Canadian Agri Food Trade Alliance

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Re: Time for Canada to shine in multilateral Pacific Rim trade talks

Re: Time for Canada to shine in multilateral Pacific Rim trade talks

Dear Minister Champagne,

We are writing to express our strong support for Canada to continue seeking better access for our agriculture and agri-food products in the burgeoning economies of the Asia-Pacific region. We are focused on opportunities to implement the gains made in Trans-Pacific Partnership (TPP) agreement as this holds the best opportunity to keep the Canadian agri-food sector competitive, add jobs and grow the Canadian economy.

The upcoming talks with the remaining TPP signatories in Chile on March 15 are a perfect time for Canada to quickly revive the partnership’s framework as a basis for a new agreement, shining a light on the benefits of regional free trade. We are, after all, the second largest economy at the table now that the U.S. has withdrawn from negotiations.

The undersigned organizations represent hundreds of thousands of farmers, producers and food processors in rural and urban communities across Canada – all who rely on free trade agreements like the TPP. Better access to international markets through trade agreements has helped us grow agriculture and agri-food exports by 103 per cent to more than $56 billion over the last ten years. Today, 90 per cent of farmers depend on export markets and more than half of everything we produce goes beyond our borders.

We are encouraged by the actions and signals coming from the federal government – your participation in the upcoming meeting is particularly good news. The report on the Economic Impact of Canada’s Potential Participation in the TPP by Global Affairs Canada is also a ringing endorsement for the agreement’s considerable merits.

Canada was poised to enter into a new era of freer trade before the US pulled out of the TPP, particularly with Japan. It would have meant freer access for Canadian exporters to the world’s fourth-largest import market. Now, getting Japan’s attention may be a challenge — especially since the U.S. has declared its intent to negotiate a bilateral trade deal with them.

The signing and ratification in Europe of the Comprehensive Economic and Trade Agreement (CETA) showed a world that seems to be closing ranks that keeping our borders open to fair trade is a mutually beneficial path forward.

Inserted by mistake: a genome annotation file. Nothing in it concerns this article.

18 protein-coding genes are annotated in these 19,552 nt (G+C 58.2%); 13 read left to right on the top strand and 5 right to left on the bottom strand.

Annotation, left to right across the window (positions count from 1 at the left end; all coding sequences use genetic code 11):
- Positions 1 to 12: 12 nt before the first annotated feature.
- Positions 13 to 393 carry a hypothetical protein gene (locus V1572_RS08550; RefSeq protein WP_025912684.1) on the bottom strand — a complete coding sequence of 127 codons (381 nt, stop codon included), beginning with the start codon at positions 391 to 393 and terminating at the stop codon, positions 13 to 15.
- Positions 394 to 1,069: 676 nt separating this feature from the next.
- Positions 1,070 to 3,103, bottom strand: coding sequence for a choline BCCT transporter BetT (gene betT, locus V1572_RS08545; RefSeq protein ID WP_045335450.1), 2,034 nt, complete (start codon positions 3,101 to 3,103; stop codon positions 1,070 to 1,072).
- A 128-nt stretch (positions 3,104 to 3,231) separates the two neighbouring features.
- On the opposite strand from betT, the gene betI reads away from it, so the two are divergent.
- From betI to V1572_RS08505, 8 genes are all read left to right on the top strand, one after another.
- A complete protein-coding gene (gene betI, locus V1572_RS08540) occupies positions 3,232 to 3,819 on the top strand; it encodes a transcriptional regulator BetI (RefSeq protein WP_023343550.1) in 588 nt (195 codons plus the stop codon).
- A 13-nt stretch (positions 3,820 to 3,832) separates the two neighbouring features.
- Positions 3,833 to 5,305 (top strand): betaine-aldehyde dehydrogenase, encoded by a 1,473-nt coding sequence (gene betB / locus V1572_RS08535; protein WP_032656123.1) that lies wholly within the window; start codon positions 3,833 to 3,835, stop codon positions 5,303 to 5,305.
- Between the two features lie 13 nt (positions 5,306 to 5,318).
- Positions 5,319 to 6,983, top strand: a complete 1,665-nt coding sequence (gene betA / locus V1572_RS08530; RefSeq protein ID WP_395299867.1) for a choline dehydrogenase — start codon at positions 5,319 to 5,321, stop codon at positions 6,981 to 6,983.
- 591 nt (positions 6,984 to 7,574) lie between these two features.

We would like to see that kind of momentum carry on by using the work that’s been done on the TPP to capture its economic and strategic benefits. A renewed deal could leave the door open for the U.S. to join at some point and could include even more partners than the current 11 countries.

Canada has a chance to shine by reviving this agreement and helping define a path forward. As you have said, “The world is looking at Canada today when it comes to open, progressive trade.”

We also know that the world is not standing still. Time is of the essence or the doors may soon close on opportunities in the some of the largest and fastest growing economies in the TPP region – Japan, Malaysia and Vietnam to name a few.

Australia already has a free trade agreement with Japan. The E.U. and Japan are very close to finalizing
negotiations on a bilateral deal. Last year, the E.U. wrapped up a free trade agreement with Vietnam as well.

A renewed effort to diversify our trade options will help protect Canada from rising walls and closing doors.
Canada should not lag behind when other countries are obtaining preferential access for their products.

While people might question whether we still need a deal like the TPP, we believe it is a balanced,
comprehensive and modern agreement. Most importantly, it puts us on an equal footing with our global competitors and sets a precedent for increased co-operation and transparency on non-tariff barriers.

We now have an important opportunity with the remaining TPP countries to stand up for trade, speaking with one voice on the imperative of maintaining and expanding open markets around the world. As you prepare for the meeting in Chile, we urge you to assert bold Canadian leadership so that agriculture and agrifood exports can continue growing the economy and supporting hundreds of thousands of jobs across the country.

Sincerely,

Canadian Agri-Food Trade Alliance (CAFTA)
Canola Council of Canada
Canadian Meat Council
Canadian Pork Council
Canadian Cattlemen’s Association
Grain Growers of Canada
Cereals Canada
Barley Council of Canada
Canadian Sugar Institute
Canadian Canola Growers of Canada
Pulse Canada
Soy Canada
National Cattle Feeders’ Association
Alberta Cattle Feeders’ AssociatProducteurs de Grains du Québec
Alberta Beef Producers
Saskatchewan Stockgrowers Association
Manitoba Beef Producers
Beef Farmers of Ontario
Ontario Canola Growers
Alberta Barley Commission
Saskatchewan Barley Development Commission
Atlantic Grains Council
Beer Canada
Malting Industry Association of Canada
Brewing and Malting Barley Research Institute
Canadian Malting Barley Technical Centre
Cargill
SeCan
FPGenetics
University of Saskatchewan: Crop Development
Centre
Western Barley Growers Associationion
BC Grain Producers Association
Alberta Canola Producers Commission
Saskatchewan Canola Development Commission
Manitoba Canola Growers Association
Grain Farmers of Ontario
British Columbia Cattlemen’s Association
Saskatchewan Cattlemen’s Association
PEI Cattle Producers

Contact:
Claire Citeau
Canadian Agri-Food Trade Alliance (CAFTA)
613-560-0500 / 613-266-9104
cciteau@cafta.org